This post is extremely pro-homeschooling. Please don’t read it if your only plan is to roast me on this issue. I believe that the public school system is needed and that teachers have worked very hard to devote their careers to teaching children. They are underpaid and extremely important in our communities. This post does not take away from that. This post is about my recent experience and some others I have come across. My kindergarten teacher was one of my best friends when I was a little girl. My Dad was a teacher. My mother in law was a teacher. I have considered going to school to become a teacher. This post is not about that… it is about homeschooling. Thanks for your acceptance of my desire to use my blog to express my feelings on my experience…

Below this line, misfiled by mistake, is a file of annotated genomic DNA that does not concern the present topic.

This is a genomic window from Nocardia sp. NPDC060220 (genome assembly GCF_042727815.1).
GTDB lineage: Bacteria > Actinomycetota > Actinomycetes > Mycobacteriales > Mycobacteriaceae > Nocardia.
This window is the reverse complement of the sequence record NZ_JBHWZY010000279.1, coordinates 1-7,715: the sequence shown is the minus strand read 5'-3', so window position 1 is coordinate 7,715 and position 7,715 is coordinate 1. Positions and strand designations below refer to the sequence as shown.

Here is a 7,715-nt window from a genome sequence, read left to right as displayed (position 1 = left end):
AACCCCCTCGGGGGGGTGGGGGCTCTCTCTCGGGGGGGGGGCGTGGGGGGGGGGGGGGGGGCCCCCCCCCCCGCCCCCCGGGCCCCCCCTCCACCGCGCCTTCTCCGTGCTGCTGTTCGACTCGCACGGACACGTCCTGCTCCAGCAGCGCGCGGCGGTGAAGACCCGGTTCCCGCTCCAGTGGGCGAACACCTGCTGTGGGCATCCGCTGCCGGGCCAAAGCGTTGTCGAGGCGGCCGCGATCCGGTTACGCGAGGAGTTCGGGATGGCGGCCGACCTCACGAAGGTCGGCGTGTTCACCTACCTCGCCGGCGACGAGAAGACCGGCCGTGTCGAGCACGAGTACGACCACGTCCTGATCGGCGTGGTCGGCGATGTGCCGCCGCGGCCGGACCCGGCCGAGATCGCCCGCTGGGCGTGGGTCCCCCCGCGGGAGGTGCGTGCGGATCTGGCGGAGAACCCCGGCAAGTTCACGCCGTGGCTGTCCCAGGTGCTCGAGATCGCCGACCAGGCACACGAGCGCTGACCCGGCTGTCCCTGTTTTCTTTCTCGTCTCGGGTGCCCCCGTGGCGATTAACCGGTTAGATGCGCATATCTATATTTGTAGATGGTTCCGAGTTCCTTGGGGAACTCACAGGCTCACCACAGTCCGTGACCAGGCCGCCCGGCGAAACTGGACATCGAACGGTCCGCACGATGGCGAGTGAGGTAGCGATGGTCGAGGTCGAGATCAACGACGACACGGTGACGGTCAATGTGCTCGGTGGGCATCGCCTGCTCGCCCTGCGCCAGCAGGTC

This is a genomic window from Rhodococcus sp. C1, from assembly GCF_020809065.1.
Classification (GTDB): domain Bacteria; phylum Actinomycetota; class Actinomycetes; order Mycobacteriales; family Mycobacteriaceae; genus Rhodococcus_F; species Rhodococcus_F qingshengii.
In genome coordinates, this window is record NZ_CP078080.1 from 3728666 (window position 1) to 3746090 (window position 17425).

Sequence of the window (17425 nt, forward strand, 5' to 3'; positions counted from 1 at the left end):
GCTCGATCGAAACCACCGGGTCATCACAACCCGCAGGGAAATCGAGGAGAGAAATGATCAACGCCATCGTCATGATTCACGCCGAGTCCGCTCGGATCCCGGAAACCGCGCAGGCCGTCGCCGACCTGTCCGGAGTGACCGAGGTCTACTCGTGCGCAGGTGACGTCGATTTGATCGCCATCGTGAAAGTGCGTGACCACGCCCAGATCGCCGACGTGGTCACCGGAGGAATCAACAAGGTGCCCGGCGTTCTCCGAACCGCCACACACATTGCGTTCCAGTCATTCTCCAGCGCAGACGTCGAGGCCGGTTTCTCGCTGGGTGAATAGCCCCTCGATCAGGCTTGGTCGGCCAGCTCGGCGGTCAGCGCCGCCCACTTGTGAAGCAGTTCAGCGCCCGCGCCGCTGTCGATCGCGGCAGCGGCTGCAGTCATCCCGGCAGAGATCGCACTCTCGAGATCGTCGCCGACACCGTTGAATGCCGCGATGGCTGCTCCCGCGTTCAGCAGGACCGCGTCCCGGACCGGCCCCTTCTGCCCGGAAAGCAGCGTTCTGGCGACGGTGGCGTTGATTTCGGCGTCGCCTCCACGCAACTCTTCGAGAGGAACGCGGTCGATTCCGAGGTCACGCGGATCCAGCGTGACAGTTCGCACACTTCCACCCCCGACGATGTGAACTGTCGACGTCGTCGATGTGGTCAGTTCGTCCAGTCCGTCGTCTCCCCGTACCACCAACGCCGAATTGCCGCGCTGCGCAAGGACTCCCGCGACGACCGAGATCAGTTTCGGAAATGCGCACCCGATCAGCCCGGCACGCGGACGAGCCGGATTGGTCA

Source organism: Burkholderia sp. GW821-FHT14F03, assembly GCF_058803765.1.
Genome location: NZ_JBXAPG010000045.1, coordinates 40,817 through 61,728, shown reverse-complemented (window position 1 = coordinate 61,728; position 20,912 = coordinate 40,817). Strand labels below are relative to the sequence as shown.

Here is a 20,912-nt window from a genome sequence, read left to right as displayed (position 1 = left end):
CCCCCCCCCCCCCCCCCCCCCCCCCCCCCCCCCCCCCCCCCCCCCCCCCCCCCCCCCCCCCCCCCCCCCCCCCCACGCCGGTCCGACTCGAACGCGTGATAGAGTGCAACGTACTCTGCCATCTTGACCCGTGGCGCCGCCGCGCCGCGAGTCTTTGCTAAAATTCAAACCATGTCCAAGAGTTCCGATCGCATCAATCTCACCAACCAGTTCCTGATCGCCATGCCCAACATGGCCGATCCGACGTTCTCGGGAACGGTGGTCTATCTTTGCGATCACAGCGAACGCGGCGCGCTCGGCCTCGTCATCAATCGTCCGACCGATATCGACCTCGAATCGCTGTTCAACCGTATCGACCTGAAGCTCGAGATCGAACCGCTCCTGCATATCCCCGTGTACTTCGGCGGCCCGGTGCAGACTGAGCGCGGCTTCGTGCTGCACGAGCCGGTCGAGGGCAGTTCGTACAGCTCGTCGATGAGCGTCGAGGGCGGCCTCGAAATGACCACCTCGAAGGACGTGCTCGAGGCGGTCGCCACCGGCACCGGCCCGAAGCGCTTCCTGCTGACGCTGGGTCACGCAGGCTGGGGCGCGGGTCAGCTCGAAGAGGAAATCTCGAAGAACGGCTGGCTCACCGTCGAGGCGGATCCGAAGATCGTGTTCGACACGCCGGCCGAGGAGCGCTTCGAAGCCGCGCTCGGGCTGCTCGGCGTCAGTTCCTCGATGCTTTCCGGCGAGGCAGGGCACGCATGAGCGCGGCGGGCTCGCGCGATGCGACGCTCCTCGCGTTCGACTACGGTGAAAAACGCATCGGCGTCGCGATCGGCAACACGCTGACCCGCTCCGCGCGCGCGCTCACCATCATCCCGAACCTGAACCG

Yesterday we met with the public school officials down the street for advice on getting our kid speech therapy help. I had been in panic-mode for the 24 hours before the appointment, making sure to gather all of my current homeschool records, my plan book of recorded hours, and last, but not least… our Homeschool Legal Defense Aid Membership card and the phone number to our local attorney. The state we live in is a little less homeschool friendly than some of the other states. We need a lawyer for everything. Not just from public school officials, but from anyone who challenges our lifestyle. Homeschooling is accepted, but there are those who are a little hostile towards the lifestyle because they don’t fully understand homeschooling. Should a neighbor cry neglect or whatever, we have lawyers who are a phone call away and are on top of their game. It’s pretty impressive how much this team of attorneys accomplishes on behalf of the homeschool community. Anyway, I was a spaz and as usual anticipated being looked down upon and maybe even bullied into putting my kid into school. I was threatened once by a pediatrician after I explained I wanted to do one vax shot at a time, instead of all of them while my baby was a newborn. It was one of the scariest moments in my life as she talked about “reporting me” and placed her hand on the phone for dramatic effect. We walked out with 6 vaccinations in my baby’s little leg. I was nervous that I would be walking out of the school with one less homeschooled child. Fear had struck my heart even though my husband kept telling me that the Lord would take care of us.